Honda City is Honda’s volume leader in the non-national B-segment market, having sold a total of 31,357 units last year. The popularity is attributed to a well-rounded package and specification that people have come to expect from the H brand.
These figures prove that the Japanese are still strong at their game – good quality products, reliable for the long term and able to satisfy the majority of drivers. But what if you wanted something non-Japanese and comes with forced-induction?
Enter the Volkswagen Vento 1.2 TSI. Launched in 2016 as a CKD model, it’s the only B-segment sedan that comes with a turbocharger and Europe’s only B-segment sedan still on sale here. With that being said, does the Vento still have what it takes against the like of Honda City 1.5 V and the Toyota Vios 1.5 G? Let’s find out.
At first glance, the Volkswagen Vento is lacking in terms of power figures but do not let the number fool you. Thanks to the addition of a turbocharger and slick dry-type 7-speed dual-clutch transmission, the Vento has a class-leading torque, and all of 175 Nm is available from as low as 1,550 rpm, making acceleration and overtaking a breeze.
Being a Volkswagen however, there's still a negative stigma attached to their dual-clutch transmission being unreliable, but as of recent times there is less report of these coming from owners, so that's good news.
However, the Vento is also the heaviest car here, hence the power-to-weight ratio is not as impressive as compared to the City. In 0-100 km/h sprint, the Vento is 1 second actually slower than the City 1.5 V (10.8 seconds), taking 10.9 seconds to complete the 0-100 km/h sprint. However, both car is quicker than the Toyota Vios 1.5 G which only manages 12.6 seconds.
Despite being an entry-level product in the Volkswagen lineup, the ride comfort and handling surpassed our expectations. It's not to say that both its Japanese rivals are bad, but the Vento rides like a bigger German luxury sedan. When you hit a bump or pothole, you get a solid "thud". The rear passenger would be pleased to know that the Vento comes with rear air-con vents, although there are no charging ports. Leather seats are comfortable, feel premium and looks tasteful.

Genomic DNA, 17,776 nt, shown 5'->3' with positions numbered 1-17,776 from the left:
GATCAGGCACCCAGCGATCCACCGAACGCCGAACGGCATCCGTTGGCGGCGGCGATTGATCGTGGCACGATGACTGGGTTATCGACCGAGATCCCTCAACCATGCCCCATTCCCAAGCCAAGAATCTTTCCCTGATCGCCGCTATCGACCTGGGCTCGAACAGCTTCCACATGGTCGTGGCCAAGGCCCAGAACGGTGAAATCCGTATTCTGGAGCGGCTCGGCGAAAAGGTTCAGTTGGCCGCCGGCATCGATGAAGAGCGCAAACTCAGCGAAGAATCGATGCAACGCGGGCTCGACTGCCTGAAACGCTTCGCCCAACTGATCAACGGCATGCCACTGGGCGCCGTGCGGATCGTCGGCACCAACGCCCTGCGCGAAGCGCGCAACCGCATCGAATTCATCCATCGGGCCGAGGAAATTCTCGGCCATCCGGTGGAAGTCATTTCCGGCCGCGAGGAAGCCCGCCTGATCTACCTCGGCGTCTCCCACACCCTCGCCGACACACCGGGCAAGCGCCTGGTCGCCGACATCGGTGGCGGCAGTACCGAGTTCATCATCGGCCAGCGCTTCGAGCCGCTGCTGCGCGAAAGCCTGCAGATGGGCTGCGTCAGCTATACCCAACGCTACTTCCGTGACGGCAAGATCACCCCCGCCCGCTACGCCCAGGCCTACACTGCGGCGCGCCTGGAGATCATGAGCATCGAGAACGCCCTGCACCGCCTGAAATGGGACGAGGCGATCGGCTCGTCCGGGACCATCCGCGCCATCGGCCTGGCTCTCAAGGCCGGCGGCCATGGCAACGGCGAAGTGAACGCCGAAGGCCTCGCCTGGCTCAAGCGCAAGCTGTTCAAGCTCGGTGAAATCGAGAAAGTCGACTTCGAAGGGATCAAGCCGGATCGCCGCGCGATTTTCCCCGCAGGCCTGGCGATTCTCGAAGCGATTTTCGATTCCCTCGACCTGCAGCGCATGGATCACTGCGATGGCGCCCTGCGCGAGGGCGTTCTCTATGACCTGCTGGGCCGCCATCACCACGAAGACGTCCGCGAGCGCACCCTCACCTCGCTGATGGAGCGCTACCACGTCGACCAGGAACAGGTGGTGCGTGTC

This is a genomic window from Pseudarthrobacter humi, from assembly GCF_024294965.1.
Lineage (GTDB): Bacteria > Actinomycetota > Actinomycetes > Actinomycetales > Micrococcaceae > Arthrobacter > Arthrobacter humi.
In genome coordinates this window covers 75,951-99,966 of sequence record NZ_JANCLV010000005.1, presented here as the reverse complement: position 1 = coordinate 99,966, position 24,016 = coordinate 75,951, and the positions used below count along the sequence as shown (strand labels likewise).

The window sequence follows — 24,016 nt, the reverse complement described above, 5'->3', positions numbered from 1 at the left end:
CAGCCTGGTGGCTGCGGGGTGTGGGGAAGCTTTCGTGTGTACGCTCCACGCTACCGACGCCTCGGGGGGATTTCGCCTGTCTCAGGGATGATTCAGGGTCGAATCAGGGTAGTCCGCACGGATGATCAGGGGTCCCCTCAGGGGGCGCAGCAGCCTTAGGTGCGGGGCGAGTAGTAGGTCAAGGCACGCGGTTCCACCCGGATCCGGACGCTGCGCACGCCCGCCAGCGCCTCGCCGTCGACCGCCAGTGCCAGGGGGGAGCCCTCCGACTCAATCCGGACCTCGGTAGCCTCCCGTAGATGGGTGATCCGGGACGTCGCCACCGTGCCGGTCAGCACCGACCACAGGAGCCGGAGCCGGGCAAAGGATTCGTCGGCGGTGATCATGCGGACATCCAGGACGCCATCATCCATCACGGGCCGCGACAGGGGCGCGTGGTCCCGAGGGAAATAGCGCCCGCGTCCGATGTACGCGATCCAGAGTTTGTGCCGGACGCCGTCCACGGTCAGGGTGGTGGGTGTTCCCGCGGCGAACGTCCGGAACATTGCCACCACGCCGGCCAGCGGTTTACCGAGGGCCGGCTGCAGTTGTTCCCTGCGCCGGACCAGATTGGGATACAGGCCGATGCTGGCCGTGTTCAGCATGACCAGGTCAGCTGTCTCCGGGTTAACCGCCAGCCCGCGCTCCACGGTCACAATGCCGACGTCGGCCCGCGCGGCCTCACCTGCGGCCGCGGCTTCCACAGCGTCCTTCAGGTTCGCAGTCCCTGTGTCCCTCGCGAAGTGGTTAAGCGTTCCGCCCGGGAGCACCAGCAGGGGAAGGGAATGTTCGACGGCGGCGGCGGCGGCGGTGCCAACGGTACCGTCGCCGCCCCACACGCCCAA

Meanwhile, the Honda City has a softer suspension setting, yet still compliant and absorb bumps in a way you expect it to be - subtle and gentle. Gone are the previous floaty feeling while driving at highway speed, which makes the City feel nervous. Like the Vento, the City comes with rear air-con vents, but it is even better equipped with the addition of two power socket and rear armrest. Compared to the Vento, there is nothing to shout about with the leather seat design, although it is comfortable to sit on.
Over at the Toyota camp, the improvement on the Vios over its predecessor is largely huge, thanks to a revised chassis tuning and sound-proofing work that is evident all around making the Vios a quieter car. The Vios rides a little softer than the City, giving you a much more supple ride. Some might complain about the slightly floaty feeling at highway speed, but it is not at a pre-facelift City level. Unfortunately, the rear air-con vents are absent, but Toyota compensated the Vios with a rear armrest and one charging socket. Seats are a carryover from its predecessor but with improved material, which is not a bad thing.
Driving Performance & Handling
This is where the Vento shine. All three cars are nippy to throw around the corner thanks to their short wheelbase and lightweight chassis, but in terms of feel and response, the Vento is a winner. The steering is nicely weighted and the chassis reacts positively to your input. Driving enthusiasts will enjoy the crisp dual-clutch transmission compared to the CVT, although it is nowhere near as smooth as the regular Honda City and Toyota Vios' CVT-type automatic.
On the City, the steering is lightly weighted yet it does not feel vague, however, it does not respond as sharp nor as fast as the Vento. This is acceptable, seeing that the City is meant for those who want to go from point A to point B in a comfortable manner. Transmission wise, I personally feel that the CVT in City is way more efficient and operates smoothly compared to the Vios as power delivery is much more linear and consistent throughout the RPM.